World commemorates 20th anniversary of Diana’s death
Diana’s sons have paid tribute to their mother on the eve of the 20th anniversary of her death. Princes William and Harry met representatives from charities she supported in the White Garden of Kensington Palace.
Princes William and Harry paid a quiet tribute to their mother Diana on Wednesday, a day before the 20th anniversary of her death that has reignited interest in one of the world’s most famous women.
Diana’s two sons met representatives of the charities she supported in a public garden at Kensington Palace, their home and where their mother lived until she was killed in a car crash in Paris on August 31, 1997.
TRT World’s Simon McGregor-Wood reports.
Outside the palace gates supporters of the royal family gathered in the rain to mark the occasion, with many praising Diana’s sons for keeping her in the public memory.
“Everyone remembers where they were the day she died, and when they heard about it,” said 74-year-old Nancy Purinton, on holiday with her husband from the United States. “It was pretty dramatic.”
Britain’s Prince William, Duke of Cambridge and Prince Harry look at flowers and tributes left in memory of the late Diana Spencer at the gates of her former residence Kensington Palace in London, Britain, August 30, 2017. (Reuters)
Sheltering under umbrellas, William, Harry and Kate took a tour of the renamed White Garden, which has been transformed temporarily with white English roses and forget-me-nots planted earlier this year.
The palace’s head gardener and a gardener who knew Diana from her frequent visits to the spot, usually known as the Sunken Garden, explained the design and pointed out some of the princess’s favourite plants.
Britain’s Prince William, Duke of Cambridge, Catherine Duchess of Cambridge and Prince Harry visit the White Garden in Kensington Palace in London. (Reuters)
The gathering follows weeks of renewed interest in Diana, the first wife of heir-to-the-throne Prince Charles. She has once again become front page news with new revelations about her life and a raft of TV documentaries to mark the anniversary.
Previous anniversaries of her death have passed with little fuss, suggesting that the “People’s Princess,” as she was dubbed by then-British Prime Minister Tony Blair, had perhaps lost some of her allure and relevance.
But with the popular William and Harry coming to the fore, the 20th anniversary has sparked a re-examination of the role Diana played in Britain and the royal family, from her lavish wedding in 1981 to her bitter divorce.
Death in 1997
Diana died in a car crash in Paris in the early hours of August 31, 1997, along with Dodi Fayed, her wealthy Egyptian film producer boyfriend of two months, and a drink-impaired, speeding driver Henri Paul, who was trying to evade paparazzi.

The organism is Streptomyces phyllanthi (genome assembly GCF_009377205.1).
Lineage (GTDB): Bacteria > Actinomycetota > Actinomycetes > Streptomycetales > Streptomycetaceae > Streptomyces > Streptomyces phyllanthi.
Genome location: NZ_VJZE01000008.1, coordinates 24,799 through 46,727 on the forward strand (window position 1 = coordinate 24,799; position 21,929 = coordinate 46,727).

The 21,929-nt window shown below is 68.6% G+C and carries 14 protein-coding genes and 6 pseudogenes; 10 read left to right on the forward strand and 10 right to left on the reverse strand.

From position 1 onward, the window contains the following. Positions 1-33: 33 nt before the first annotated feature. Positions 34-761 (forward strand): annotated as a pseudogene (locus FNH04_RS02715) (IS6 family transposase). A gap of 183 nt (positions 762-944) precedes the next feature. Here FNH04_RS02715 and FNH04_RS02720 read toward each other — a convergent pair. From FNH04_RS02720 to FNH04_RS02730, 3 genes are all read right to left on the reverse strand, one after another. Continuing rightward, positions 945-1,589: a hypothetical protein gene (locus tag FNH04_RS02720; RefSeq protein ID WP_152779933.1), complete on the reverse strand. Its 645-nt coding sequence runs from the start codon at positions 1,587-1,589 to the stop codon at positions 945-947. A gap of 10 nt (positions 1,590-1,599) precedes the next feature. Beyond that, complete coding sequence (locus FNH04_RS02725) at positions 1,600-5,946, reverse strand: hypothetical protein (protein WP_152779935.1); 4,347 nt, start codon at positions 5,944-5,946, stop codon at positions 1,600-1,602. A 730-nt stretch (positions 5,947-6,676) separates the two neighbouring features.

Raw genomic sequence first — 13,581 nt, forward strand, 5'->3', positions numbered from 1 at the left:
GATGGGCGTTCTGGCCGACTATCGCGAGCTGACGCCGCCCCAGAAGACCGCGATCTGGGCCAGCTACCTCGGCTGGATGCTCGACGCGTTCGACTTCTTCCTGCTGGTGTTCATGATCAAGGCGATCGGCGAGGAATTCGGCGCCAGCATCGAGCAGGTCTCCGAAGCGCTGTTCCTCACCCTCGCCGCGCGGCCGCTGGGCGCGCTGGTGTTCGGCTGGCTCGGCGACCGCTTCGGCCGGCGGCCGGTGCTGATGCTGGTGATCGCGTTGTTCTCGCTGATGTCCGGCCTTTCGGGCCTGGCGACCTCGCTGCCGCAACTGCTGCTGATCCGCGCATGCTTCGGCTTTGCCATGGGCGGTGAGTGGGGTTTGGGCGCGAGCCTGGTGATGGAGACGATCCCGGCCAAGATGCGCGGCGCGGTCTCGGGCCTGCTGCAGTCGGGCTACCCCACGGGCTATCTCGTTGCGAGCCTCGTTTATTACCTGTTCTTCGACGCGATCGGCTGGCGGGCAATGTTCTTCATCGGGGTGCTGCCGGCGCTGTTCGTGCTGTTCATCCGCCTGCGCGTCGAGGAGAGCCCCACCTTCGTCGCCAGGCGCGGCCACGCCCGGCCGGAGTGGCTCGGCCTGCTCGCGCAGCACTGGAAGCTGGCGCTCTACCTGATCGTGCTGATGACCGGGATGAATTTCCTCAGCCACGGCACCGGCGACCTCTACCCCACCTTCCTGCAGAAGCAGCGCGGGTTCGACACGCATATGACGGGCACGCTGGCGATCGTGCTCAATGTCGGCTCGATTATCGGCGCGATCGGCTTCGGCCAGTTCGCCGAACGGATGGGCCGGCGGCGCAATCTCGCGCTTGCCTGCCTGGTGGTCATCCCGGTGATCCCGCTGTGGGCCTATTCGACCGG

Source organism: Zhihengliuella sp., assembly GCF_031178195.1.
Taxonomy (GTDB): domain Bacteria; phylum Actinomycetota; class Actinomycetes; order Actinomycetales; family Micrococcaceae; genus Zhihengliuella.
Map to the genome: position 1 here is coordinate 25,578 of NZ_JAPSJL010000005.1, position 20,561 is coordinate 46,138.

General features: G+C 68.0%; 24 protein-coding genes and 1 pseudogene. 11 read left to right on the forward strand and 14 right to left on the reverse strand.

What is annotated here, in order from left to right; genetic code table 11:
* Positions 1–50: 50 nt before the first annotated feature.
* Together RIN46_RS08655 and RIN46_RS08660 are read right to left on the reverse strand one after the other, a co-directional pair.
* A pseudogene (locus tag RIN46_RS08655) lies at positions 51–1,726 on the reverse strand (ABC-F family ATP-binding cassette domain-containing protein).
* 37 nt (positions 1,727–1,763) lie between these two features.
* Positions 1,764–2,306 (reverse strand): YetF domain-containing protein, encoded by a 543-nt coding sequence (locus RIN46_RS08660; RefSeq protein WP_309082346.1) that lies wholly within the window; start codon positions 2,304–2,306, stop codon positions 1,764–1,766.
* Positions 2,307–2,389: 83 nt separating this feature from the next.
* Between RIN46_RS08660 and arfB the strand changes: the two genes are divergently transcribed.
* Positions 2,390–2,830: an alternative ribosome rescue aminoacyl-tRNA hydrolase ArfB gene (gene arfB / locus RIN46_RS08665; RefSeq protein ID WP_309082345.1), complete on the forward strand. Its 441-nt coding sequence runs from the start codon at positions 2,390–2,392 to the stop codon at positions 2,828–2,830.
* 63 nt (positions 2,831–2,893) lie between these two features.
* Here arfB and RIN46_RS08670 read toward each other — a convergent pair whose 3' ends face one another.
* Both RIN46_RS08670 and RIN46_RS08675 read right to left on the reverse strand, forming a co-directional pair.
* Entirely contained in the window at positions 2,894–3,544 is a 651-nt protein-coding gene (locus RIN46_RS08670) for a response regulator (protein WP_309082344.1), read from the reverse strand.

No public events are planned for Thursday.
People look at flowers and tributes in memory of the late Princess Diana at the gates of her former residence Kensington Palace in London. (Reuters)
The tributes outside Kensington Palace were nothing like the sea of flowers laid in the week between her death and her funeral: an outpouring of national grief that commentators are still grappling with.
William and Harry have spoken of struggling to comprehend the “alien” wave of public mourning among people who didn’t know their mother, at a time when they, aged 15 and 12, could not process their loss.
A picture of late Princess Diana is displayed at the bottom of the Liberty Flame monument at the Place de l’Alma in Paris. (Reuters)
Britain, the nation of the stiff upper lip, was now wailing and hurling flowers at a hearse.
The princes have also been increasingly willing to speak about the trauma of her death and its lasting impact.
“I’m glad that they’ve finally loosened up a little bit to talk about her and how really hard it was for them,” Purinton said of the princes. “I think they were ‘stiff upper lip’ for so long and now they’re able to talk about it, which I think helps other people if they’re grieving.”
A woman leaves flowers in memory of the late Princess Diana on the gates of her former residence Kensington Palace in London. (Reuters)
“I was here the first time around,” Alexia McDonald, 54 and a full-time carer, said. “We were similar age … (I remember) seeing the fairytale wedding. She was my generation and I just felt a connection.
“I felt I needed to pay my respects to Diana.”
Outside the palace on Wednesday, Britons again left flowers, photographs and messages attached to the front gates, although in far fewer numbers than immediately after her death.
After touring the garden, the princes met representatives from causes Diana had supported, including Great Ormond Street Hospital, the National Aids Trust and The Leprosy Mission.
On Thursday, they will reflect on their mother’s life in private.